HaemoglobinNoninvasive  >  Continuous

Clinical Accuracy

Background – Laboratory Haemoglobin Variability

  • Many clinicians are not familiar with the level of variability that exists in laboratory haemoglobin measurements, both within and between laboratory device models.
  • In a study of 5 different models of laboratory CO-Oximeters, using two of each lab CO-Oximeter, for a total of 10 devices, investigators reported the average standard deviation was 0.5 g/dL over all five devices and the max was 1.2 g/dL.1
Manufacturer Model Radiometer ABL-735 Bayer Rapidlab 860 Nova STP CCX 1 Roche Omni S Instrumentation 682 CO-Oximeter
Bias (g/dL) 0.0 -0.3 -0.8 -0.4 0.4
Standard deviation (g/dL) 0.1 0.2 0.3 0.8 1.2
  • Many clinicians are also not familiar with the level of variability that exists between laboratory haemoglobin methods, because they would rarely have a clinical reason to send the same blood sample to two different lab devices.
  • There is even greater variability when analysing haemoglobin values from two different laboratory methods.
  • The most common method of measuring haemoglobin in the central lab is through a hematology analyser, while in the operating room and ICU it is most often through a CO-Oximeter, the same device used for arterial blood gas measurements.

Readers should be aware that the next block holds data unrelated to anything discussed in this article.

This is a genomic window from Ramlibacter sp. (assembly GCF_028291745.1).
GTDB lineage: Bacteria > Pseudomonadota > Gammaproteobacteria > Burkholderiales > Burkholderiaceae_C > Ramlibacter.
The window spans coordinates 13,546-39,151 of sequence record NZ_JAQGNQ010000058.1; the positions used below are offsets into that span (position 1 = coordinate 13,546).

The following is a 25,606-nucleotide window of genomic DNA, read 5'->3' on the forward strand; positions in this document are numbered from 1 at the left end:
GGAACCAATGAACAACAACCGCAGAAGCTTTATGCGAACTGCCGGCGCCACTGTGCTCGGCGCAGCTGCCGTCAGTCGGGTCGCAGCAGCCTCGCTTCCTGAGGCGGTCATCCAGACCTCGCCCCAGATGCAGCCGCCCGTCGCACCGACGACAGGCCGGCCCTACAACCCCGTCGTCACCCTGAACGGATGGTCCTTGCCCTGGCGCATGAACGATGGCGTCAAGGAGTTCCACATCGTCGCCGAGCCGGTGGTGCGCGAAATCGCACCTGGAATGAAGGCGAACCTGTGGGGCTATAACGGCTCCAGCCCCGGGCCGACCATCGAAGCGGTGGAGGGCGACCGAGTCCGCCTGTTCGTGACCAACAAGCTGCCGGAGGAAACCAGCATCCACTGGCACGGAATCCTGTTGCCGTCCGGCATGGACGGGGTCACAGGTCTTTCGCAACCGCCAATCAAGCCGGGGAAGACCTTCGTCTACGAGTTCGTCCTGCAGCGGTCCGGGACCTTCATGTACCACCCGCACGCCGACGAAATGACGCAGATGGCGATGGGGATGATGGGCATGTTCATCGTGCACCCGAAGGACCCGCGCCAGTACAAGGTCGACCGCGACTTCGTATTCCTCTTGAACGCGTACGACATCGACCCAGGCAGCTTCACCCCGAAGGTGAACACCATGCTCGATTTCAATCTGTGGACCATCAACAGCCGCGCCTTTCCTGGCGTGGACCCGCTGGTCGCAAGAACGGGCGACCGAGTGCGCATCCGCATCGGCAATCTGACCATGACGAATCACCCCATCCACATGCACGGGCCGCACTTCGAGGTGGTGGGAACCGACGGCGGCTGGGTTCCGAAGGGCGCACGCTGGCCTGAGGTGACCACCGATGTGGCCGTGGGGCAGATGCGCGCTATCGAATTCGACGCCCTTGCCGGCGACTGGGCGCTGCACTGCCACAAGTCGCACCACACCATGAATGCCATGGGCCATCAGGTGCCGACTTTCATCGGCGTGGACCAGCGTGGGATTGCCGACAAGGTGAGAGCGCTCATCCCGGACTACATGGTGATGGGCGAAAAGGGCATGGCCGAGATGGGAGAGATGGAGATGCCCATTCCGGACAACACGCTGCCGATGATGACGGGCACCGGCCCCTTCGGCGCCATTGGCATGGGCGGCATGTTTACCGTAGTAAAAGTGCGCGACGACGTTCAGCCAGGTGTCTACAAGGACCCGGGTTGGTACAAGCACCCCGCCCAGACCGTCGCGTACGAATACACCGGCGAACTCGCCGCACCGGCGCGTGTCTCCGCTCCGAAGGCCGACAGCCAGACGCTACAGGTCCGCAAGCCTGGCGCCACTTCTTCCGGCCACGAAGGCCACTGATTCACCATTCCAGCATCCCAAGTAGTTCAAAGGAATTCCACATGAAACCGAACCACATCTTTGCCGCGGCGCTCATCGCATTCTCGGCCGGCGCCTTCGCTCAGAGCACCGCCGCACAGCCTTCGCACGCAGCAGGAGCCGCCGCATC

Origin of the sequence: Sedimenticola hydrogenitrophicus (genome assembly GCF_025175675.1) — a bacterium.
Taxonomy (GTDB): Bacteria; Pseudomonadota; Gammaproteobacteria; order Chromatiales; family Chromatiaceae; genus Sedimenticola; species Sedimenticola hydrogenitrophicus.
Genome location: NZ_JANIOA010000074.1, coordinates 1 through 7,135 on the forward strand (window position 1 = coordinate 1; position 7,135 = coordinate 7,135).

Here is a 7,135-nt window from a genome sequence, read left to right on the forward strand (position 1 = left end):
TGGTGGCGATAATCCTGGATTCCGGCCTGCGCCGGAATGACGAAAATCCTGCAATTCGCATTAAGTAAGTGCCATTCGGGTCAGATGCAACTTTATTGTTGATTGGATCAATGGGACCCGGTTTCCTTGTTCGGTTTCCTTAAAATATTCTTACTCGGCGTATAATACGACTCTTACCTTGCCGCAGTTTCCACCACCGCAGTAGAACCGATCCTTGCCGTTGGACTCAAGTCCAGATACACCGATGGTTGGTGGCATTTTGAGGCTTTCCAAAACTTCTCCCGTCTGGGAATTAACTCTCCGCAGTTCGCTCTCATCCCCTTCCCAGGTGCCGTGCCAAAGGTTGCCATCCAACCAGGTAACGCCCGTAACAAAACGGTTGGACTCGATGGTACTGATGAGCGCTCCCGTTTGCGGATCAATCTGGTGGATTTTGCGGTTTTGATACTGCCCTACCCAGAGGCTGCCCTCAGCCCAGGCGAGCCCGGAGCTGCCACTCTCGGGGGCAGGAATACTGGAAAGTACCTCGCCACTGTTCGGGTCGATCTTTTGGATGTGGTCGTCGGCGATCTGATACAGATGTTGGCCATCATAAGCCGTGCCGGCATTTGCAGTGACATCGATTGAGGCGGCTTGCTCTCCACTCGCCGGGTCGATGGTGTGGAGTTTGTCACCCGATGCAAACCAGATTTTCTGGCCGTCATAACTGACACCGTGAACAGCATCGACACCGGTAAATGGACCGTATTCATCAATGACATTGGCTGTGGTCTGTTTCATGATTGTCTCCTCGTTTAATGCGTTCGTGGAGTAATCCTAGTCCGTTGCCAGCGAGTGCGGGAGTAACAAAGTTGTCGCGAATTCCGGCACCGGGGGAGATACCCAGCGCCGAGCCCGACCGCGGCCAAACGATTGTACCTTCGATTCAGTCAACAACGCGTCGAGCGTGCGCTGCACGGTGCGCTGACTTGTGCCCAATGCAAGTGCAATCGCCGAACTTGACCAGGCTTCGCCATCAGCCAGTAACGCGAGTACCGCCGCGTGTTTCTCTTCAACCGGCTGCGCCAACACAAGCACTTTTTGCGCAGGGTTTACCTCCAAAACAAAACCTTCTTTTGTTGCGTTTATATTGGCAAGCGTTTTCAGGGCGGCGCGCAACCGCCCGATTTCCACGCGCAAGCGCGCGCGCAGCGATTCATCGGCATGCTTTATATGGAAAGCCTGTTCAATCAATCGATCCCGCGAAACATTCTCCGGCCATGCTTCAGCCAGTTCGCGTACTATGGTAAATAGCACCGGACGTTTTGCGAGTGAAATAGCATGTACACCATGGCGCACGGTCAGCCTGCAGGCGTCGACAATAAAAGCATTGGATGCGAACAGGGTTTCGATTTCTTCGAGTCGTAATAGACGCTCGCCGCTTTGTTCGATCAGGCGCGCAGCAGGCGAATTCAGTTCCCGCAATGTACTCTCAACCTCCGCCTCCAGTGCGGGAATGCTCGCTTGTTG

• In a study done at the Mayo Clinic, 471 consecutive blood samples during surgery were run on both the central lab hematology analyser as well as the department CO-Oximeter.
  • The results showed two calibrated lab devices analysing sequential blood draws varied up to 2 g/dL.

  • This is significantly greater than most clinicians expect, but it is real variation.
  • Intra- and inter-laboratory device variation is important information to know when assessing a new haemoglobin method like SpHb.

SpHb Accuracy

  • In Masimo's FDA submissions, SpHb has been consistently validated in a range of 8 to 17 g/dL with accuracy of 1.0 g/dL ± at one standard deviation.2
  • An independent study in the surgical intensive care unit evaluated 471 haemoglobin measurements from 62 patients.3
  • SpHb, a satellite laboratory CO-Oximeter (Siemens RapidPoint 405), and a point-of-care device (HemoCue 301) were compared to reference haemoglobin from the central laboratory hematology analyser (Sysmex XT2000i).
    • Satellite lab CO-Oximeter was 0.9 ± 0.6 g/dL (Arms 1.1 g/dL)
    • Point-of-care Hemocue was 0.3 ± 1.3 g/dL (Arms 1.3 g/dL)
    • SpHb was 0.0 ± 1.0 g/dL (Arms 1.0 g/dL)
  • It is worth noting that all methods have outliers.

  • In addition, changes in haemoglobin from the central lab hematology analyser occur when multiple measurements are taken. They can go up, go down, or stay roughly the same.
  • Researchers also evaluated how the changes in satellite lab CO-Oximeter, HemoCue, and SpHb, compare to changes in central lab haemoglobin.
  • Both visually and by the correlation (R value), SpHb trend accuracy was similar to the 2 invasive methods.
  • It is worth noting that all methods have outliers.

All available SpHb studies are listed here.

REFERENCES

  • 1 Gehring H et al. Anesth Analg. 2007;105:S24 -30.
  • 2 Masimo FDA 510(k) Submission Data.
  • 3 Frasca D et al. Crit Care Med. 2011 Oct;39(10):2277-82.